Politically progressive states such as California, New York, Oregon, Maryland and Washington are looking at codifying and expanding their abortion rights laws. They are also looking to become hubs for abortions for women who live in more restrictive states.
Abortion rights opponents criticize the abortion benefits push from big U.S. brands, banks and businesses.
Lois Anderson, executive director of Oregon Right to Life, said employers touting abortion coverage and benefits could send messages to female employees on how abortions and having children are viewed by their bosses.
“If you are pregnant it may be best for you to take the money and get an abortion,” said Anderson of the potential spoken or unspoken ramifications of post-Roe benefits. “Pro-choice people really do believe abortions are good for women. They really do believe it is necessary for health care.”
She criticized private sector abortion benefits as more about the bottom-line than social activism.
“I think they are doing it because it’s a lot less expensive to spend $4,000 to pay for a mother to get an abortion than to pay for family leave,” Anderson said.
Claar said contemporary workplaces and politics in the age of COVID are also resulting in employees being able to push their companies toward more activist causes.
That dynamic has played out with big corporate and sports brands’ support for progressive causes such as climate change, LGBTQ rights, immigration reforms, the Black Lives Matter movement and gun control. It has also resulted in fresh alliances between businesses and progressive groups but also push back from conservatives.
The high-profile business backing of Roe and abortion rights comes after the Walt Disney Co. clashed with Florida Gov. Ron DeSantis over a state law restricting early elementary classroom instruction on gender identity and sexual orientation and age appropriate instruction in subsequent grades.
Disney opposed the law, which critics labeled “Don’t Say Gay”. DeSantis and Florida Republicans responded by stripping away some self-governance Disney had over its vast landing holding in Orlando. U.S. Rep. Greg Steube, R-Florida, and Sen. Josh Hawley, R-Missouri, have also introduced a new bill that would strip some of special protections for Disney’s copyright. Steube referenced Disney’s progressive political stances and support for abortion rights when introducing the bill June 28.
A DeSantis spokesman declined comment on Disney’s abortion travel benefits and referred to a statement outlining the GOP governor’s support for the ruling. Disney also did not respond to a request for comment.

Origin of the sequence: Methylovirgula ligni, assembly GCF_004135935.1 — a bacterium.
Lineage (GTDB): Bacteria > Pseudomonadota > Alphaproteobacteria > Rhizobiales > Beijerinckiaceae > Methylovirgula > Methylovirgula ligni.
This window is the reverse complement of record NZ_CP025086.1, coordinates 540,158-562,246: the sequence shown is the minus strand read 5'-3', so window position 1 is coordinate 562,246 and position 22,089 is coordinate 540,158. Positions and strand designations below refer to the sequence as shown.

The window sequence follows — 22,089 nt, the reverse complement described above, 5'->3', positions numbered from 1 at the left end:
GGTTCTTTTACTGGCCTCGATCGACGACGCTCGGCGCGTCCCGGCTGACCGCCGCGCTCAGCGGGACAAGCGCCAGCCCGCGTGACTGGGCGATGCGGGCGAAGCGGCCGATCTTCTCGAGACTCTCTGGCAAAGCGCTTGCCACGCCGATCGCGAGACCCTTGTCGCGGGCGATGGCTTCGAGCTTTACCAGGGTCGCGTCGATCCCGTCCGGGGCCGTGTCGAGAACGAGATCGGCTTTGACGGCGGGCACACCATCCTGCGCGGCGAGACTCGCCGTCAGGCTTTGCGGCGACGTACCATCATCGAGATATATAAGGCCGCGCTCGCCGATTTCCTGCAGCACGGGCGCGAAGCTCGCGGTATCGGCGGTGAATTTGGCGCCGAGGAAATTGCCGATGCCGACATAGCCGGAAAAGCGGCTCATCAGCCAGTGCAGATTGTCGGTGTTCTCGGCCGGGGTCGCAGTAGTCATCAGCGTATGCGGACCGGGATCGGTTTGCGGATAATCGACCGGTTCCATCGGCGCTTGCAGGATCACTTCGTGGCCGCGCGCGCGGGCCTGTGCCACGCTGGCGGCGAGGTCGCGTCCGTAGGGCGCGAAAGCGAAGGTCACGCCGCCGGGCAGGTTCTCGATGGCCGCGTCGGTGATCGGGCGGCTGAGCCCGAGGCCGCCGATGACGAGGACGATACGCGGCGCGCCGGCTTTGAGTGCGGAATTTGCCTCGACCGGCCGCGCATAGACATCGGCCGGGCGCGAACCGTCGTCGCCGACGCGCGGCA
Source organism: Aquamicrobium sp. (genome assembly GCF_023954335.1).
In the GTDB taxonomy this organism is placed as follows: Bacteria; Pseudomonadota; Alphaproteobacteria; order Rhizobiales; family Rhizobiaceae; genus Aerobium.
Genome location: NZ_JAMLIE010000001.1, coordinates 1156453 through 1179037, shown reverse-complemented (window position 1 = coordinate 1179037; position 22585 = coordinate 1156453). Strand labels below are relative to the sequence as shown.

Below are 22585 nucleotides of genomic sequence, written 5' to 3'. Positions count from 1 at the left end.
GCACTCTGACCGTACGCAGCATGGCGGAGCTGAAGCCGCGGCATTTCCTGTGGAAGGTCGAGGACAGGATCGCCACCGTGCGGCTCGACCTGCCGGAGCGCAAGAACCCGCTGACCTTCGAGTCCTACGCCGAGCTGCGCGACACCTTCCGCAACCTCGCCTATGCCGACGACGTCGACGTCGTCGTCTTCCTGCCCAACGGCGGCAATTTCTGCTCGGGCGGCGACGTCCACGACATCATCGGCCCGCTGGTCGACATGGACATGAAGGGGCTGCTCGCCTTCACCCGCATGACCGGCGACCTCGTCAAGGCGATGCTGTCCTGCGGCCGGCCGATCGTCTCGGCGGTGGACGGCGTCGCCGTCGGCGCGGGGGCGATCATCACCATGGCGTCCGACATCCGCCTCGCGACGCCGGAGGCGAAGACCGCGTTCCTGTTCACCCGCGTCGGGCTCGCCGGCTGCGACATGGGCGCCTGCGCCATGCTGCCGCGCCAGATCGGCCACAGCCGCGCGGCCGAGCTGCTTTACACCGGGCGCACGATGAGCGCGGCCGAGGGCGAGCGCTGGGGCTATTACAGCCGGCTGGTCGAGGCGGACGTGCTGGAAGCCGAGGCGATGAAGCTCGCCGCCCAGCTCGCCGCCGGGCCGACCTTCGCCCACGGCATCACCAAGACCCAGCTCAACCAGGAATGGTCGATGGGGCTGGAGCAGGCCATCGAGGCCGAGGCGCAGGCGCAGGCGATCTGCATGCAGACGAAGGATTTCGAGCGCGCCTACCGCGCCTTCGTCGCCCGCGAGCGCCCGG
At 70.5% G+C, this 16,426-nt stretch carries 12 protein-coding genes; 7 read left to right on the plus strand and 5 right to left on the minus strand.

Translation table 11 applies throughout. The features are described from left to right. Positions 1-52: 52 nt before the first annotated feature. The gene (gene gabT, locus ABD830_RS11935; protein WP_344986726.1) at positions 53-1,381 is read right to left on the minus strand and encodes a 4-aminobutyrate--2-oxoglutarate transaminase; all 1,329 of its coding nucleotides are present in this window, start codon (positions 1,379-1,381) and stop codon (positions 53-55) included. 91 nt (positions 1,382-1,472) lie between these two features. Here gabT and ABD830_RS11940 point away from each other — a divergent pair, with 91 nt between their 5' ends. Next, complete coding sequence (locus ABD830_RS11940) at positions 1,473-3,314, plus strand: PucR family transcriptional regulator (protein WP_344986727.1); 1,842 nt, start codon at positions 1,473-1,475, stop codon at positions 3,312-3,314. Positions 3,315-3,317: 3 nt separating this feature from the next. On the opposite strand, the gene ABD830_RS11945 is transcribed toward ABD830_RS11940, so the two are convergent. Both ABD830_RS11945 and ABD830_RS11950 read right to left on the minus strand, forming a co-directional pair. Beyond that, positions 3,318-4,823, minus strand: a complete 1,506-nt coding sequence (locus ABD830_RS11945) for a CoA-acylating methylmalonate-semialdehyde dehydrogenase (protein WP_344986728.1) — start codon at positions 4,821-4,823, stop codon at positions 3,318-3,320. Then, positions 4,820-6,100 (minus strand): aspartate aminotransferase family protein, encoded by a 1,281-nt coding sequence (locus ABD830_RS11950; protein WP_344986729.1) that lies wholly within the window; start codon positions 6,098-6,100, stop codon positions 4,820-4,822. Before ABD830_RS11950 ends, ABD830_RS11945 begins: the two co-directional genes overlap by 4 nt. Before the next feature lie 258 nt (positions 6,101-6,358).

Companies such as Nike, Apple and the National Basketball Association have also also faced scrutiny for their business dealings in China and reticence to criticize the Chinese government over human rights abuses and mistreatment of ethnic Muslims.
Other companies promising abortion travel benefits for employees include Macy’s, Amazon.com, Kroger, Apple, Meta / Facebook, Tesla Motors and Goldman Sachs.
Abortion travel and other benefits will also have to navigate privacy protocols. Human resources managers and supervisors could know about employees trips for abortions and various procedures if they are paying for and approving leave.
“It sounds like you have to tell your employer,” said Claar of the potential machinations.
That should be a privacy alert for workers and much of their medical and personal histories they want their employers to know about, said Laura Echevarria, communications director for the National Right to Life Committee.
“It really says something about these companies, This is what they are,” Echevarria said of major employers focus on abortion rights as compared to family leave and other benefits.
Anderson said there are also “pro-life” businesses and business owners throughout the country who support the ruling allowing state restrictions on abortion. “This was not about taking away anything,” Anderson said, referring to the constitutional argument for Roe. “This was about returning the right to life for an entire class of humans.”
Public opinion polls have shown opposition to the Supreme Court’s ruling and support for abortion rights.
Still, abortion rights opponents are a key Republican Party constituency and are a political force in conservative states throughout the South and Mountain West.
Echevarria said major companies openly and aggressively supporting abortion rights are sending a clear message to social conservatives.
“The message they are sending them is ‘We don’t care about your opinion. We don’t care about what you think.’,” she said.